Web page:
Baltimore mosque set for Obama visit has controversial ties

Barack Obama is making his first presidential visit to a U.S. mosque on Wednesday, but the historic occasion is being overshadowed by criticism that the Baltimore-area center he chose has extremist ties.

The controversy centers around the Islamic Society of Baltimore's former imam, who has ties not only to the Muslim Brotherhood but the Northern Virginia mosque where the radical Anwar al-Awlaki used to preach.

“As a Muslim American I’m just insulted, this is disgraceful that this is one of the mosques -- or the mosque -- that he’s chosen to visit,” Zuhdi Jasser, of the American Islamic Forum for Democracy, told Fox News on Sunday. “This mosque is very concerning.”

The former imam in question is Mohamad Adam El-Sheikh, who served at the Baltimore mosque from 1983-1989 and 1994-2003. A member of the Muslim Brotherhood in Sudan, he had moved to the U.S. in 1978 and went on to receive several advanced law degrees as he became involved in the religious community.

During his time in Baltimore, El-Sheikh was a regional director for the Islamic American Relief Agency, the international parent organization of which has been cited by the U.S. Treasury Department for connections to Al Qaeda and the Taliban. After 2003, he was the imam for the Dar Al-Hijrah Islamic Center in Falls Church, Va., near Washington. It was there that Awlaki, just months earlier, gave his fiery sermons, before going on to be a top Al Qaeda affiliate operative in Yemen. Awlaki, a U.S. citizen, was killed in a U.S. drone strike in 2011.

The ties could pose a distraction for Obama at a time when the White House is trying to emphasize religious tolerance -- in part, as a counterpoint to what the White House says are intolerant statements being made on the Republican presidential campaign trail.

The Islamic Society of Baltimore serves thousands of area Muslims and includes a school and a housing complex. White House spokesman Josh Earnest said Monday that Obama is visiting to “celebrate the contributions [of] Muslim Americans.”

“Religious freedom and religious tolerance is central to the way of life in this country,” and this visit will show that “those values endure more than 240 years” after America’s founding, he added.

While the president has visited mosques overseas, this is the first visit in the U.S.

It will also be an opportunity, Earnest said, for the president “to talk about the role that faith plays in his own life.”

It's not just El-Sheikh's affiliations but his past comments that have stirred controversy. 

He told The Washington Post in August 2003, when he was the imam in Falls Church, that Islamic law does not allow suicide bombings in most instances, but, "if certain Muslims are to be cornered where they cannot defend themselves, except through these kinds of means, and their local religious leaders issued fatwas to permit that, then it becomes acceptable as an exceptional rule, but should not be taken as a principle."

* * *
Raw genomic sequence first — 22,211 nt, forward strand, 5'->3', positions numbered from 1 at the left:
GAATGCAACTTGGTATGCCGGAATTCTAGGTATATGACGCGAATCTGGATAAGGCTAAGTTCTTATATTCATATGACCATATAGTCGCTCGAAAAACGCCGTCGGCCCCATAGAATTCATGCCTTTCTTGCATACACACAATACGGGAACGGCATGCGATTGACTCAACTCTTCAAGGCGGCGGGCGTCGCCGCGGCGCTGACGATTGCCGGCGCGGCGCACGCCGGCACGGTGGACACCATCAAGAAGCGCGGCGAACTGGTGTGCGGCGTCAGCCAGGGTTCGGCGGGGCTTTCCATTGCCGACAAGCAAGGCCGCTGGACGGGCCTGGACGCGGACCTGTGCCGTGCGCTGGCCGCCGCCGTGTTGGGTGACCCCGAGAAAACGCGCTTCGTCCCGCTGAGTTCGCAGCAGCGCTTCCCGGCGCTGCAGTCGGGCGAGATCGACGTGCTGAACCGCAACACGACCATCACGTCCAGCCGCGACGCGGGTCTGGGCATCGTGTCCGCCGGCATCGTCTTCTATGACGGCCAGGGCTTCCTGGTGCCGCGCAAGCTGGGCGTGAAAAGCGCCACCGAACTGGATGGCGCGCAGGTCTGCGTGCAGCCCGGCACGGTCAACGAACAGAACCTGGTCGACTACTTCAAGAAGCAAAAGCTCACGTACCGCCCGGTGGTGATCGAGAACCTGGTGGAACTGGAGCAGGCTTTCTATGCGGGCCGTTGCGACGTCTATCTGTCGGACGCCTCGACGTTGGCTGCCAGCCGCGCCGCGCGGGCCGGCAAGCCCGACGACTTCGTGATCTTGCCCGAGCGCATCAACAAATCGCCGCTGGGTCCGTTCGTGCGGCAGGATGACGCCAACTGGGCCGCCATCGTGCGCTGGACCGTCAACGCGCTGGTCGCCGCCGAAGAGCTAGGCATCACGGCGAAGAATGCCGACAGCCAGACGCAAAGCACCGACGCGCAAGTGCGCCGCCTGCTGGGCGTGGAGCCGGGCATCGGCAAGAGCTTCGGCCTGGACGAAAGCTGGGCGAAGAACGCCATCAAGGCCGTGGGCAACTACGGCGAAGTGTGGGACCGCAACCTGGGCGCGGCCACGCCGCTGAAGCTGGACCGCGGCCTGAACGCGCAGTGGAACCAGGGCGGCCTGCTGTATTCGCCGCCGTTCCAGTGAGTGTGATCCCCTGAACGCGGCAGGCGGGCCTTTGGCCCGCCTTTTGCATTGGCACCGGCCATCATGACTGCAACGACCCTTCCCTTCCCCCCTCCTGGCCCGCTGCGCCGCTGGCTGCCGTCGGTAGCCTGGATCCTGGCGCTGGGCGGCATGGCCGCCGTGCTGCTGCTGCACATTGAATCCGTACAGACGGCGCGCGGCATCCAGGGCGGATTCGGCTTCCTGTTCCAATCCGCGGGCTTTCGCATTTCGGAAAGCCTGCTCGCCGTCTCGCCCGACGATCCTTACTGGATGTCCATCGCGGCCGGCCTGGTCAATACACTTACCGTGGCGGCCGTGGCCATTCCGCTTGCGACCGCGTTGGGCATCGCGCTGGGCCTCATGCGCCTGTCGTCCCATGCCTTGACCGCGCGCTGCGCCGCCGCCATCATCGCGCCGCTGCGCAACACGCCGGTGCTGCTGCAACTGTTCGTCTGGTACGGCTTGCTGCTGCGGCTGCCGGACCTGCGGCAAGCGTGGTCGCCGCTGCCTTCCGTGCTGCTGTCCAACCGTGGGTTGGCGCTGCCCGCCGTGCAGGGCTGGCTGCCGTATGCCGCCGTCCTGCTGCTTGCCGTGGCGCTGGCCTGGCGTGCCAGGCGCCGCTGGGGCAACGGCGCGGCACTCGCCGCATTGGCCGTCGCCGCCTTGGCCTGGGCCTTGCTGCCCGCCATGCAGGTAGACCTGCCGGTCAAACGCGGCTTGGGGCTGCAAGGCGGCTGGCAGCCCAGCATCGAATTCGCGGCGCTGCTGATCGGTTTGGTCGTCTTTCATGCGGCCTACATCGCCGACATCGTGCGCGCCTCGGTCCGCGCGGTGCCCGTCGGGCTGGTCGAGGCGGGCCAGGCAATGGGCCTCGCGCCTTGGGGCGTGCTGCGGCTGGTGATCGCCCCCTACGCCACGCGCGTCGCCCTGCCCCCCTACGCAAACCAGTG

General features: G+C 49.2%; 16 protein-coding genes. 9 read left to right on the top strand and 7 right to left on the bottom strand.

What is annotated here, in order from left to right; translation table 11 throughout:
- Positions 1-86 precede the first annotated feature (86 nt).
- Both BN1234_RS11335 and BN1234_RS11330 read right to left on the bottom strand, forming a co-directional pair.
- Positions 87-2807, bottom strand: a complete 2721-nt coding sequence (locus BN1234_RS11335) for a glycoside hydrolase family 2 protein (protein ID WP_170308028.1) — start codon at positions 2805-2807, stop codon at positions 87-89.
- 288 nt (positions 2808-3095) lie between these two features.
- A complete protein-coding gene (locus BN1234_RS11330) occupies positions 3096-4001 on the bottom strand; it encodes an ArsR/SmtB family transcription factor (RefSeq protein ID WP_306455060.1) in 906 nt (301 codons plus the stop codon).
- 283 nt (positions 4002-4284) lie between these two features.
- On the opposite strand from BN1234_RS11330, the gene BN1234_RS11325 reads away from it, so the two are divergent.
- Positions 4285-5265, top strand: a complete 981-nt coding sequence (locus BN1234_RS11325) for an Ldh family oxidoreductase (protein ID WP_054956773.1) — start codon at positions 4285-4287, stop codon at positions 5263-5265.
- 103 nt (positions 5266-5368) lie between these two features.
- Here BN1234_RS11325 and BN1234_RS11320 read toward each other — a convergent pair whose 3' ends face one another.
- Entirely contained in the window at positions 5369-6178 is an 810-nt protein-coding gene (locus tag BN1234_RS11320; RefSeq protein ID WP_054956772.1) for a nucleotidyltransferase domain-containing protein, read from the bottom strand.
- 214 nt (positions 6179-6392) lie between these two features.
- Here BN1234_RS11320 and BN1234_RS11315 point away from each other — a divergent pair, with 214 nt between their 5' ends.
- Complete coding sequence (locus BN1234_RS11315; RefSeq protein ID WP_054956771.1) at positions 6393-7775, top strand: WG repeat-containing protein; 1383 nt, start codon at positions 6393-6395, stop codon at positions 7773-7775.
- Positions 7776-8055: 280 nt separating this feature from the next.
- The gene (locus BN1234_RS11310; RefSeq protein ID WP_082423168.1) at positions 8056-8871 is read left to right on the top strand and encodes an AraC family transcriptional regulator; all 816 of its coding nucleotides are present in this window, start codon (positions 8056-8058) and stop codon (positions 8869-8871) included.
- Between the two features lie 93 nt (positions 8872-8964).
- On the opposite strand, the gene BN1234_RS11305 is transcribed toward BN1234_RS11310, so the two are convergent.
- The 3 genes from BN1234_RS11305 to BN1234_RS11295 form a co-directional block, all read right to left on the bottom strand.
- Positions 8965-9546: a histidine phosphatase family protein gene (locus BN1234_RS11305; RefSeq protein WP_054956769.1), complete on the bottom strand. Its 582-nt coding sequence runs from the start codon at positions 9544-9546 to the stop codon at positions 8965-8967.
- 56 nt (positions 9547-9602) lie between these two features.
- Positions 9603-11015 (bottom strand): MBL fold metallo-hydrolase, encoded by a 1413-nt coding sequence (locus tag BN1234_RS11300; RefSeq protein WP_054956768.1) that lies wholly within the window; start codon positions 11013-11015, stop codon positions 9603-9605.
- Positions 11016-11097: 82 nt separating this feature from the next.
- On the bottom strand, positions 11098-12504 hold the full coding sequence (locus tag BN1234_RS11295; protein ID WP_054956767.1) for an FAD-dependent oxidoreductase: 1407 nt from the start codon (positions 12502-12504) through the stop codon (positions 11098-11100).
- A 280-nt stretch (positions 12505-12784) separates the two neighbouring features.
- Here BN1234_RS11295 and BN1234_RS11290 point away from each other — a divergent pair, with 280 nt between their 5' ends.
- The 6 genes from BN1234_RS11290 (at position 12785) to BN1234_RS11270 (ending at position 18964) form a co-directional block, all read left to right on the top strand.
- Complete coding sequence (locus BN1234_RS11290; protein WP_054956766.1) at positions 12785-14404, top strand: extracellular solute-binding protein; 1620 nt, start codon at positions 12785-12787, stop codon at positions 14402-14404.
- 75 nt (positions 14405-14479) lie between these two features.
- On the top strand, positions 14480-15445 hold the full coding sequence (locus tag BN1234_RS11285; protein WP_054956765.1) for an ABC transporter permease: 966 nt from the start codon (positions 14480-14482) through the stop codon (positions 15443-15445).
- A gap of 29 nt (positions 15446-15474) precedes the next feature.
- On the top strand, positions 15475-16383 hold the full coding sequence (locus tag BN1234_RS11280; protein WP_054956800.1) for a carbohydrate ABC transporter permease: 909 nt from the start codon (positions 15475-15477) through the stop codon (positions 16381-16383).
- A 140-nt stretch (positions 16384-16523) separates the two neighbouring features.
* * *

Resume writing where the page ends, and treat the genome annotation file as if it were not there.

But he told the Post in that same article they had cut ties to the Muslim Brotherhood abroad and “we don't receive an order from any organization abroad, and [they] have no authority to tell us what to do."

He went on to work with the Fiqh Council of North America, which has issued several condemnations of terrorist ideology and attacks. He is also the founder and director of an Islamic law consultancy in Falls Church.

Maya Berry, executive director of the Arab American Institute says the criticism is the kind of guilt-by-association tactic that serves as a catalyst for intolerance in the first place. “I know of no other religious community that has this kind of litmus test applied to it,” she told “I can’t speak to this individual mosque but what I can say is this is so incredibly illogical. It’s just not relevant.”

“Given the political discourse that’s been taking place in the 2016 election season, it is very important our president stand with our community at a time like this,” she added, noting presidential candidate Donald Trump's proposal to keep Muslims out of the country and Ben Carson's suggestion that Muslims would be unfit to be president.

"At the end of the day, young Muslim-American kids who have seen the onslaught of bigotry in their local news are going to look at this differently, they are going to see that 'President Obama came to be here with me.' That is an important message."

President George W. Bush took similar heat when, just six days after the 9/11 attacks, he visited a Washington, D.C., mosque and attempted to reach out to the Muslim-American population.

“These acts of violence against innocents violate the fundamental tenets of the Islamic faith,” Bush said at the time. “And it’s important for my fellow Americans to understand that.”

But Jasser says the Baltimore center is not the best representative of tolerance in the faith community. “[Obama] is visiting a mosque that [is] against our Muslim reform movement,” he charged. “Historically, as I said before, they are basically a radical, extreme mosque and is not representative of modern Muslims in America.”

Calls for comment from the Baltimore mosque were unreturned Monday. A programmed message on the phone line refers calls back to the White House.

A brief statement put out by the ISB on Monday described the complex as “one of the flagship communities in the nation,” but said representatives are not granting media interviews at this time.

The White House did not comment directly on the charges critics were making, but Earnest said any criticism will “serve to elevate the debate the president believes is worth having.”'s Kelley Beaucar Vlahos contributed to this report.